What Does it Mean When Grass is Dormant?

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What Does it Mean When Grass is Dormant?

August 16, 2022     

Like all of us, grass and plants struggle with the heat, especially when there’s a lack of water. The first half of this year has officially been the driest since 1976; receiving only a fifth of the rainfall we’d usually expect. Which essentially means we’ve missed out on 2-3 months worth of rain. A visible reaction to this is that our lawns start to look more like the Sahara Desert rather than the rainforest green we’d prefer. So why has our grass changed colour?

Let’s go back to basics…

Grass turns brown when its roots aren’t absorbing important nutrients. This tends to occur during the winter months and is a natural part of grass’ lifecycle, allowing it to lay dormant during this period (a bit like hibernation). But it can also happen during extreme weather conditions, such as a heatwave.

Like the leaves in plants, grass blades have tiny little holes called stomata that are an essential part of the photosynthesis process. When there’s limited water in the ground, the grass closes the stomata stopping water escaping from the blade and returning it back to the root. Once the soil rehydrates the grass will awaken, restart its cycle and return to its natural colouring.

How to rescue brown grass

The important thing to remember is that your grass is dormant, not dead. It’ll just need a little TLC to wake up and there are a few things you can do to help:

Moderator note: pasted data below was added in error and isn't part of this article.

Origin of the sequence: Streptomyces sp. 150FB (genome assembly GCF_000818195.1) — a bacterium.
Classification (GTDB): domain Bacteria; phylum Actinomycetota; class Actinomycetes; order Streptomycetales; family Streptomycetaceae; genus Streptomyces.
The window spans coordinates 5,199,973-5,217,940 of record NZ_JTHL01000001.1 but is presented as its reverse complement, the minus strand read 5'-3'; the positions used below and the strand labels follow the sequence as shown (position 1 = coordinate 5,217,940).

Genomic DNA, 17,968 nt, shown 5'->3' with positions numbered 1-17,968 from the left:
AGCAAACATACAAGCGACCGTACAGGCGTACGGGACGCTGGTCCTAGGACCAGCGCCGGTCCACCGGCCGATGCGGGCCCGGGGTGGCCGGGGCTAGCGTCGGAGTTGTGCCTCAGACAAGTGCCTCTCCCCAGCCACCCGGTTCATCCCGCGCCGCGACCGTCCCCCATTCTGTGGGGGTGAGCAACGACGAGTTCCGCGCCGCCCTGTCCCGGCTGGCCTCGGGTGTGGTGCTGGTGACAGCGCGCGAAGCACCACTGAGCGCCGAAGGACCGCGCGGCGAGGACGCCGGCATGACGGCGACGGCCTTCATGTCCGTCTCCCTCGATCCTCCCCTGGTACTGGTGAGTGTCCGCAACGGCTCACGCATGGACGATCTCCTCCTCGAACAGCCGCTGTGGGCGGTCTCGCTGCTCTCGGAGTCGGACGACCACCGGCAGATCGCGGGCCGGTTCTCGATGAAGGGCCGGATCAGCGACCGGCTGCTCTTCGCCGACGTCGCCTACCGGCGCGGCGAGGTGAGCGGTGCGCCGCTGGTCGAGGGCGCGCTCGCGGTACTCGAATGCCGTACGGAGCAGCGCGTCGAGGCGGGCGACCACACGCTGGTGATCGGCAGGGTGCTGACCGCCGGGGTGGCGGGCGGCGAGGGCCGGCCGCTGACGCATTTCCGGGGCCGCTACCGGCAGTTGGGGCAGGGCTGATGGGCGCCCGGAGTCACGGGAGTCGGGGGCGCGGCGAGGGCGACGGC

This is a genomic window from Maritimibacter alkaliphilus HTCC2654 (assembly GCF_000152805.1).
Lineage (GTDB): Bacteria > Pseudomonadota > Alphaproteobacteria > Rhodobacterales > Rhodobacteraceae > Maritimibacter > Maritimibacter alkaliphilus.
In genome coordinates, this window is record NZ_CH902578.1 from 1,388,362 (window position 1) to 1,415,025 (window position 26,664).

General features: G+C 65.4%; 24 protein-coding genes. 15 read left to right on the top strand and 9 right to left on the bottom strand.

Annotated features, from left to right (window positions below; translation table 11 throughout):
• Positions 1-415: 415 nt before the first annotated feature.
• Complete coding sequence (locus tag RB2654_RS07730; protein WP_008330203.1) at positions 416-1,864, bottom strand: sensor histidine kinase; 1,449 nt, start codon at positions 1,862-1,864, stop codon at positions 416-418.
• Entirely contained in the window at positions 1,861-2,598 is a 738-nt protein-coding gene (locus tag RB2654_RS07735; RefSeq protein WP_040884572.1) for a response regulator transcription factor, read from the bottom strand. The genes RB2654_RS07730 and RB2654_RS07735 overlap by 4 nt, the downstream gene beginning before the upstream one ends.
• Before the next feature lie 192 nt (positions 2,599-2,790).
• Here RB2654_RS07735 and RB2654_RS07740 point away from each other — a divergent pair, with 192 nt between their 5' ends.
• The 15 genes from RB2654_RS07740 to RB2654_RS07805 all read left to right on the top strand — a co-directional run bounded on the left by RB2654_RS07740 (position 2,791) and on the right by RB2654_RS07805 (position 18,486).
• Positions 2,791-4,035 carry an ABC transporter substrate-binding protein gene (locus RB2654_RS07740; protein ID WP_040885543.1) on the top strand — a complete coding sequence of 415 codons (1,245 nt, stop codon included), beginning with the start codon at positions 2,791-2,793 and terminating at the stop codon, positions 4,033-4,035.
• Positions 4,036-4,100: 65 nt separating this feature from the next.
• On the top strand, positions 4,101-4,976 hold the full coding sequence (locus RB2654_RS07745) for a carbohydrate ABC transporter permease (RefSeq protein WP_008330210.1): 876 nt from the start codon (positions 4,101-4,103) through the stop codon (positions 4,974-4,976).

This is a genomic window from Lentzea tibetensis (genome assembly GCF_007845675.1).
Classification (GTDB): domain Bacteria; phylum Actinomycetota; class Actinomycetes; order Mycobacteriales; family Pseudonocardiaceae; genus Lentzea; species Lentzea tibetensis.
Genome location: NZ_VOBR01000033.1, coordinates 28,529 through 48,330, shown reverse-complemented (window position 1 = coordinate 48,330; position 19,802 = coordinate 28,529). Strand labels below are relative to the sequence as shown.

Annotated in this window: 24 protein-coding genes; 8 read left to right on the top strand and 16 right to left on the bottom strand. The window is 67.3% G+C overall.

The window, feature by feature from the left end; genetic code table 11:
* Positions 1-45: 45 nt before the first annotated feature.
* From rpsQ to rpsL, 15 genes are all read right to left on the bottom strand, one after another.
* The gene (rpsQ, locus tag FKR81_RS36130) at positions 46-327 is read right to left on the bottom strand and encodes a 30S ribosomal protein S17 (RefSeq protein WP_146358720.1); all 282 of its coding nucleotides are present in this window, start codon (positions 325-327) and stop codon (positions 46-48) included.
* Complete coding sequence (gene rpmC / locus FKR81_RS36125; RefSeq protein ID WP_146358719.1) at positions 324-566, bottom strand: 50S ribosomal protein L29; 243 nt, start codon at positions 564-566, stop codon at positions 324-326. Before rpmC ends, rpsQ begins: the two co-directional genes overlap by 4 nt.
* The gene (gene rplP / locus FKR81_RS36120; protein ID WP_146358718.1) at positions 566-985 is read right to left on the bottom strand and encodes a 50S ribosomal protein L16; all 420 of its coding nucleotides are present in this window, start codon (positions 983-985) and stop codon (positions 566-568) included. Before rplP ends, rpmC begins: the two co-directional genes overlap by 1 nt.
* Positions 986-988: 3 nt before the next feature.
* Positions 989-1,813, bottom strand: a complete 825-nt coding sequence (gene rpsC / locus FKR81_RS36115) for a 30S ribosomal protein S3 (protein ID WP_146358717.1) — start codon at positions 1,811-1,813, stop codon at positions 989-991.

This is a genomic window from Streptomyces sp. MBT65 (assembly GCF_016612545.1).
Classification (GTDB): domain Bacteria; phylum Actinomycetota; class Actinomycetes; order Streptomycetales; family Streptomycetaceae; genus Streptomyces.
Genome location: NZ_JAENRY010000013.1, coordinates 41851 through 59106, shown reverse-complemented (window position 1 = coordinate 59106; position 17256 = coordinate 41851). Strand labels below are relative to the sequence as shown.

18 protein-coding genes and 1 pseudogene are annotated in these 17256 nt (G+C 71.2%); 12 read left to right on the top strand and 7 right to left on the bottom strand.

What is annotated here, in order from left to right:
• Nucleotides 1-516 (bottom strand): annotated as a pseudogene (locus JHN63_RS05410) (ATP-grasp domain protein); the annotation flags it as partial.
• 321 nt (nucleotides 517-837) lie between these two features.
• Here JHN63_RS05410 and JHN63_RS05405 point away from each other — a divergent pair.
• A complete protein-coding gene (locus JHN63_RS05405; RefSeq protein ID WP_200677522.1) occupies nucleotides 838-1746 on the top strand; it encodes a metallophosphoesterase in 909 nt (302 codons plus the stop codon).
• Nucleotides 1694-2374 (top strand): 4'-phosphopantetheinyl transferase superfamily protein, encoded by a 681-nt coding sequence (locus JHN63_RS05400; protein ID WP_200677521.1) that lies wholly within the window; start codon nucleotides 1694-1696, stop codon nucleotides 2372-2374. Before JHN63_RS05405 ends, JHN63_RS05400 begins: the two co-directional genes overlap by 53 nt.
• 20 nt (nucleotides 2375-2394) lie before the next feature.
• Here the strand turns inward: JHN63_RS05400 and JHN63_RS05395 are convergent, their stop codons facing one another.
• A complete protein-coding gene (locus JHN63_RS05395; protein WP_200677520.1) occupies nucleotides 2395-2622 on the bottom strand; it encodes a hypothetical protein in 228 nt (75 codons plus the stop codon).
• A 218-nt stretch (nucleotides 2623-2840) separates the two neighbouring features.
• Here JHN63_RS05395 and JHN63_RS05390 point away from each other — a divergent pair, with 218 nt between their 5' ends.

• Avoid mowing or if you do, increase your mow height. A grass blade’s height correlates to the depth of its root, and it’ll need a deep root to extract more nutrients from the earth.
  • Use a wetting agent. Extremely dry ground will struggle to penetrate any water, so by applying a wetting agent to the turf it’ll help move water from the surface and absorb further into the soil.
  • Only irrigate (watering) if you plan on doing it regularly throughout the summer. You can cause further stress to your turf if you only water it sporadically.
  • Remove any thatch (dead material such as weeds or leaves) from your lawn to let light in and encourage new growth.

What if I’ve laid down new turf?

New turf can take around 6 weeks to build strong roots. If you have just rolled out a luscious new lawn then it might still be establishing its root system. It’s important to not let your fresh lawn go dormant, so ensure you’re removing any thatch, don’t mow it too short and regularly irrigate it.

When will brown grass go back to green?

With regular irrigation this can take about 3-4 weeks. But like we said, only start irrigation if you plan to be consistent throughout the summer. You also need to bear in the mind the current water levels and monitor the amount of water being used or wasted.

Is your turf dormant or dead?

Another reason your grass might not look as fresh as usual is because the grass has died. This can be caused by several factors but here are a few tests you can try to check whether your turf is dead or dormant:

  • Tug it — if there’s resistance then it’s dormant. If if comes away easily, then the roots have died.
  • Monitor it — if brown patches are in direct sunlight, the roots may be dormant from dehydration. If they’re in shaded or wet areas, they may be dead.
  • Water it – dormant grass will turn green with regular irrigation, whereas dead grass will remain brown.

Your local turf supplier

If your grass has died or the dry summer has inspired you to refresh your lawn, then look no further! We have a range of high quality turf to suit any style of garden. Or if you’re looking for something with a little less maintenance, our artificial turf may be the best option. If you’re unsure, ready to order or need further advice then please get in touch, our friendly team are ready to help.

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